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September 15, 2009
Badlands is a Terrence Malick flick that stars a very, very young Sissy Spacek and Martin Sheen. They are the youngest I have seen either of them in this movie and are nearly unrecognizable. Together, they play an odd pairing of a rebel without a cause named Kit (who's proud of the fact that people think he looks like James Dean) and a teenage girl named Holly, who fall in love with each other. When the Holly's father finds out about their relationship and disapproves, Kit decides to take her away, and the murders start to pile up as the couple run from the law.
Despite the description above, which can sound like any a generic outlaw movie, this one is quite different than it sounds. Holly reminds me of a Bonnie Parker. She watches her boyfriend do all sorts of crazy things and doesn't actually have anything to do with them, but stays along for the ride. And, while the movie does seem to focus on Kit and his unpredictable personality, it's actually from Holly's point of view, which I appreciated. Holly's character is very matter-of-fact and quiet, and while her narration does let us in to hear what she thinks of Kit's actions, sometimes it's still a little bit mysterious.
I just watched an episode of Alfred Hitchcock Presents where John McGiver plays a man who has lived a completely ordinary, seemingly meaningless life, who becomes obsessed with finding something he can be known for. He reads in the almanac about how large the population is and how many murders there are, and decides that he can be one of the few, and so murders his sister so he can be known for something. It almost feels as if Kit has the same approach, although he may not have started out with those intentions. He kills Holly's father to get her away, but then immediately goes out to make a recording of himself to leave at the scene of the crime, so the world can hear his story. He's somehow able to kill without seeming to feel anything at all about his killings, but moments before or after, he can be a really easy-going guy. This isn't some raging killer. He's more complex than the movies we often see in this genre. When he takes over a man's house and takes a few things, he makes an itemized list of what he "borrowed". And the fact that Holly can watch him and calmly narrate about his actions makes her all the more interesting as well.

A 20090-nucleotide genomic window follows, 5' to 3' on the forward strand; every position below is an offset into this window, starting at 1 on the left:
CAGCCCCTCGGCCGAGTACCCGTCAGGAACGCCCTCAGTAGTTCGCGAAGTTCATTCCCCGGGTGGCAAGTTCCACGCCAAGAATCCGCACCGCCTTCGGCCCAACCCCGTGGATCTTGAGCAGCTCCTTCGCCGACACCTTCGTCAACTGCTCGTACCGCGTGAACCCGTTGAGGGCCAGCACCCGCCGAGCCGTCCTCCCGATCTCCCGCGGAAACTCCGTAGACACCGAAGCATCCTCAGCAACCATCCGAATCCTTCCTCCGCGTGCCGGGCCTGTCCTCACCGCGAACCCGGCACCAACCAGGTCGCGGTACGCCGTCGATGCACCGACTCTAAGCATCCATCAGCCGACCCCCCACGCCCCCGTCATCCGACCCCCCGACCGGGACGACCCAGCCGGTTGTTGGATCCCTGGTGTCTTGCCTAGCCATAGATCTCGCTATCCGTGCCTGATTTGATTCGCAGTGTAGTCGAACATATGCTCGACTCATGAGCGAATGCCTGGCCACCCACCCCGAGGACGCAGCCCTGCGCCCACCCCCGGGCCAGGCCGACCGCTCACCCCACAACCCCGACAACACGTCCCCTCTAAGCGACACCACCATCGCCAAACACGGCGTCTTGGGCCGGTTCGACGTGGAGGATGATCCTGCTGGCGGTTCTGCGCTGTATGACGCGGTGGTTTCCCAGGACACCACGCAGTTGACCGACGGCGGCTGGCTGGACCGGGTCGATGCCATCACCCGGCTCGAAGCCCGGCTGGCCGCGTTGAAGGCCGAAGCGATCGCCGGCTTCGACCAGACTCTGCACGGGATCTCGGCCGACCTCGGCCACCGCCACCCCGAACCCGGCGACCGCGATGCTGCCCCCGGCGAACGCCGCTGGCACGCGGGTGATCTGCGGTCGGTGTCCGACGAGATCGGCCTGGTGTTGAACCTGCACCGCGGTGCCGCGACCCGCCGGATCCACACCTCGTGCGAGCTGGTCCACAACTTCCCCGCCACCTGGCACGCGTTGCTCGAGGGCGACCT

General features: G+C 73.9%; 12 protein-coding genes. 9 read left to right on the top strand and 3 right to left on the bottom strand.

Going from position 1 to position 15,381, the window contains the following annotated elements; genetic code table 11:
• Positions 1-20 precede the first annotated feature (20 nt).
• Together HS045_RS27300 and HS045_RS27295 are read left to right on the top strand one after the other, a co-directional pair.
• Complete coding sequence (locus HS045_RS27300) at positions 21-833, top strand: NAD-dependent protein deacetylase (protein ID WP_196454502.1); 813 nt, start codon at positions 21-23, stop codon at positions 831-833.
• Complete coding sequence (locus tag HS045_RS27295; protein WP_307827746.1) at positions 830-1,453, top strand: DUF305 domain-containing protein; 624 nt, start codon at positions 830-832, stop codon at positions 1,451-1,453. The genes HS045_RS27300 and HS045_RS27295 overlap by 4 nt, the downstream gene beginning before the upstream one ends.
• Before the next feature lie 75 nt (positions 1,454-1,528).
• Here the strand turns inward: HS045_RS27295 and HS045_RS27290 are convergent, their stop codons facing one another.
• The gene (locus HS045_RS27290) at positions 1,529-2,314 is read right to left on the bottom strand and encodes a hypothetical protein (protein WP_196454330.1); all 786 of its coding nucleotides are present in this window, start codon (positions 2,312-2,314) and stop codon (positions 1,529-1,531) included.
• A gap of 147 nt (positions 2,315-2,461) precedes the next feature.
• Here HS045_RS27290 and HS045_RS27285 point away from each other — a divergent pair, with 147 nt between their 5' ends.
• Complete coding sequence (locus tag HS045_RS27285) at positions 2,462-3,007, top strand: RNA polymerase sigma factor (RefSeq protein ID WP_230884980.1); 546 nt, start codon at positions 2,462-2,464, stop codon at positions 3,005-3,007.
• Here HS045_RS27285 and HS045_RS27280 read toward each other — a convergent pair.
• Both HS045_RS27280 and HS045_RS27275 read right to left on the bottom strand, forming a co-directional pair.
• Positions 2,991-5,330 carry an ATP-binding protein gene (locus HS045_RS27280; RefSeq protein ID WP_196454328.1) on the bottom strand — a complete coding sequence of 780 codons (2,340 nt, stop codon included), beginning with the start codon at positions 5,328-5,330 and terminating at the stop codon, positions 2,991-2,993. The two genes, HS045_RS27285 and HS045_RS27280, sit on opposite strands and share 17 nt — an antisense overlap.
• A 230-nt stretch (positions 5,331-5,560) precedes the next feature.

It's a strange pairing, and their travels across the country are strange, as well as beautiful. Instead of traveling by roads, they drive through fields, all the way toward the Dakota Badlands. The movie looks amazing and somehow even manages to make the endless fields look beautiful, perhaps even holding promise, even though we know Kit and Holly's story can't end well since Holly tells us so at the beginning of the movie. The music is great too, and may have served as inspiration for the music I always enjoyed in True Romance.
As many people seem to like in Malick, this movie is beautiful while quietly presenting two kinds of demented minds as they are attracted to each other and set off on an inevitable path. The movie does not make judgments - it's pretty obvious that they are flawed, but the movie does present the two as they are and lets the audience interact with them as they will. Even though I am not typically a huge Malick fan, I did like this movie a lot, and it's my favorite of his that I have seen so far.